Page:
Thursday, January 03, 2019 - Updated: 8:41 am
Would you give the Bible to slaves, if you were a slave owner or a friend to slave owners? Not if you’re smart. You might honestly want to make them Christians, but you wouldn’t want that Bible putting dangerous ideas in their heads. Because it would.
Some English Christians at the beginning of the 19th century hit on an answer. Give the slaves just part of the Bible. The parts telling people to be submissive and obedient. Don’t give them the parts talking about freedom and liberation. Like the story of the Exodus.
I wrote about this a couple of weeks ago on a website called The Stream. The Museum of the Bible in Washington, D.C., runs an exhibit on a so-called “Slave Bible.” A group called “the Incorporated Society for the Conversion and Religious Instruction and Education of the Negro Slaves in the British West India Islands” published it in 1807.
The ministry itself was compromised. It included abolitionists, people trying to abolish slavery in the British empire. But they were comfortable members of the English establishment, which really liked the practice of slavery because it made them a lot of money. And worse, many of the ministers they employed as chaplains in places like Barbados owned slaves.
The Slave Bible left out 90 percent of the Old Testament and half of the New Testament. That means the Book of Psalms, with all those songs of liberation. It also means the Book of Revelation, with all its talk about a new heaven and new earth. And Philemon, of course, because Paul begs Philemon’s owner to give him his freedom. (For more about all the things the Slave Bible cut out, see my article at stream.org/the-slave-owners-bible.)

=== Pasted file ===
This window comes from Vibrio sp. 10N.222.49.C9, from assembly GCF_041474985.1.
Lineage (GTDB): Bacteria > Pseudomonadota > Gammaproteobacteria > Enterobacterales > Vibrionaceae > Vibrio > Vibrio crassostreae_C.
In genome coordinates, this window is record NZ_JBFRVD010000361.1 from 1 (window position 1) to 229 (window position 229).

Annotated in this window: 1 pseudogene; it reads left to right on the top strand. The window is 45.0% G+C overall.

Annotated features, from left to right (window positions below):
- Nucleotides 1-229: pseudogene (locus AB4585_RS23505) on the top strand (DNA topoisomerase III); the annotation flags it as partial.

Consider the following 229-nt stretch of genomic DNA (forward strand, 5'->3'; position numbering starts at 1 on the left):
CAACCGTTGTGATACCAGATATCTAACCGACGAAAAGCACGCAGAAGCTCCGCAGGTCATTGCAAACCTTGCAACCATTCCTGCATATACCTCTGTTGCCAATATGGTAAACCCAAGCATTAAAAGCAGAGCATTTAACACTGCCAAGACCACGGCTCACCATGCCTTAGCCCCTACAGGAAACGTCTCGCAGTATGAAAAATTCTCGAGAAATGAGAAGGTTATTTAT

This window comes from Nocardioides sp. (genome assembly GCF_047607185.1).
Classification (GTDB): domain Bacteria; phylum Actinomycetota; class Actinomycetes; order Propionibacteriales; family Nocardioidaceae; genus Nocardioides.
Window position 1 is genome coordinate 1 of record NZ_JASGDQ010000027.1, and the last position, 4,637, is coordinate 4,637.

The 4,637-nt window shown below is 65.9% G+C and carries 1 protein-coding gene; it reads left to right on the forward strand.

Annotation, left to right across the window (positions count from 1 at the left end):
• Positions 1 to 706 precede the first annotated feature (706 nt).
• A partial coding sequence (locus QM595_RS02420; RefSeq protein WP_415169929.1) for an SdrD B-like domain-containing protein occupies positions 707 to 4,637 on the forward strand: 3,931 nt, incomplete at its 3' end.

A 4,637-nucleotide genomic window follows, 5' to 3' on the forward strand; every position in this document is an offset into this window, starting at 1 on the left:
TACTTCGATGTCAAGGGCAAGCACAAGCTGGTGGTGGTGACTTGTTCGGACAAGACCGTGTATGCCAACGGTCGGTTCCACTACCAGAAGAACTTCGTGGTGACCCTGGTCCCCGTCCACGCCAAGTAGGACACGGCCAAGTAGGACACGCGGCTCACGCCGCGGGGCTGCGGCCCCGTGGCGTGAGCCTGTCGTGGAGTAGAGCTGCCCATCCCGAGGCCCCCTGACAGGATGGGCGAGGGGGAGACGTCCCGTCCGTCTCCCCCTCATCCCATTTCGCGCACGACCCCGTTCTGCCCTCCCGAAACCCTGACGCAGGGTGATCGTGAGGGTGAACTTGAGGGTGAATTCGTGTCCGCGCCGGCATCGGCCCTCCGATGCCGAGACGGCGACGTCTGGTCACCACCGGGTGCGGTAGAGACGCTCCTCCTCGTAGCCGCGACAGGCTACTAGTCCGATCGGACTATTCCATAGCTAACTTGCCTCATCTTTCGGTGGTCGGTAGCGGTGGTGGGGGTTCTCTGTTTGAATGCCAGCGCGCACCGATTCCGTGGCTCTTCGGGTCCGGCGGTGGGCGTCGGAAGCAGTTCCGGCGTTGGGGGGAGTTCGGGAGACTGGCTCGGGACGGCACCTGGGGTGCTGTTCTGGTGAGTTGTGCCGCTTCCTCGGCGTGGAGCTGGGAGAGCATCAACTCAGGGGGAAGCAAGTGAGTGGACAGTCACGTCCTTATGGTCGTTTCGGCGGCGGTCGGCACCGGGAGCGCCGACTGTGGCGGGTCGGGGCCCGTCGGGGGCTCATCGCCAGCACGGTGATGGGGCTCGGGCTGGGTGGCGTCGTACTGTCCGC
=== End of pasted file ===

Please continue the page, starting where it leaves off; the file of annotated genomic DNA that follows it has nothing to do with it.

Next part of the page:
In other words, this Bible’s editors deleted almost everything that might imply a judgment on slavery or a promise of freedom in this world. Here’s the most revealing thing the editors removed. Their Bible ignored God delivering the Israelites from slavery in Egypt. It leaves out the Exodus.
Think about that. It leaves out the event that gives the Book of Exodus its name.
Remember the stories they made sure their slaves never heard. Their slaves would never hear that God’s chosen people endured brutal slavery and that God didn’t like it. They would never hear about the cruel, tyrannical pharaoh, just like their own slave masters. They would never hear about Moses, the man God sent to lead a revolution. Nor about the plagues God sent to punish the oppressor, the divine Passover striking the slave-owners and sparing the slaves, God helping his people miraculously escape the Egyptians by crossing the Red Sea, God destroying pharaoh’s army. The slave owners didn’t want their slaves thinking God wants to free them.
We see this by the small part of Exodus that the Slave Bible did include. It included God giving the Ten Commandments. It included the basics of the law. The slave masters did want their slaves to think that God wants them to be good, which means completely submissive no matter how badly the masters treated them.
In other words, the members of the Incorporated Society for the Conversion and Religious Instruction and Education of the Negro Slaves in the British West India Islands turned the written word of God into a tool for oppressing black people. They didn’t let God speak freely. They only let him say what they wanted him to say. They used his authority as God to increase their power as men who claimed to own some of God’s most vulnerable people. That is, in a word, blasphemy.
Some of them meant well. As I said, some of them led the attempt to outlaw slavery, which was like being a pro-life leader in Manhattan. However, they knew the British empire wasn’t going to abolish slavery anytime soon.
The well-meaning ones truly wanted slaves to be Christians. Good for them. It’s better to be a Christian than not to be a Christian. They wanted slaves to live by the Bible. Yes to that, too.
But they lied. They claimed to give the whole word of God while hiding the “dangerous” parts. The Slave Bible proclaimed the good news for slave masters, but it didn’t proclaim the Gospel.
Mills and his family are members of St. Joseph Parish in Coraopolis.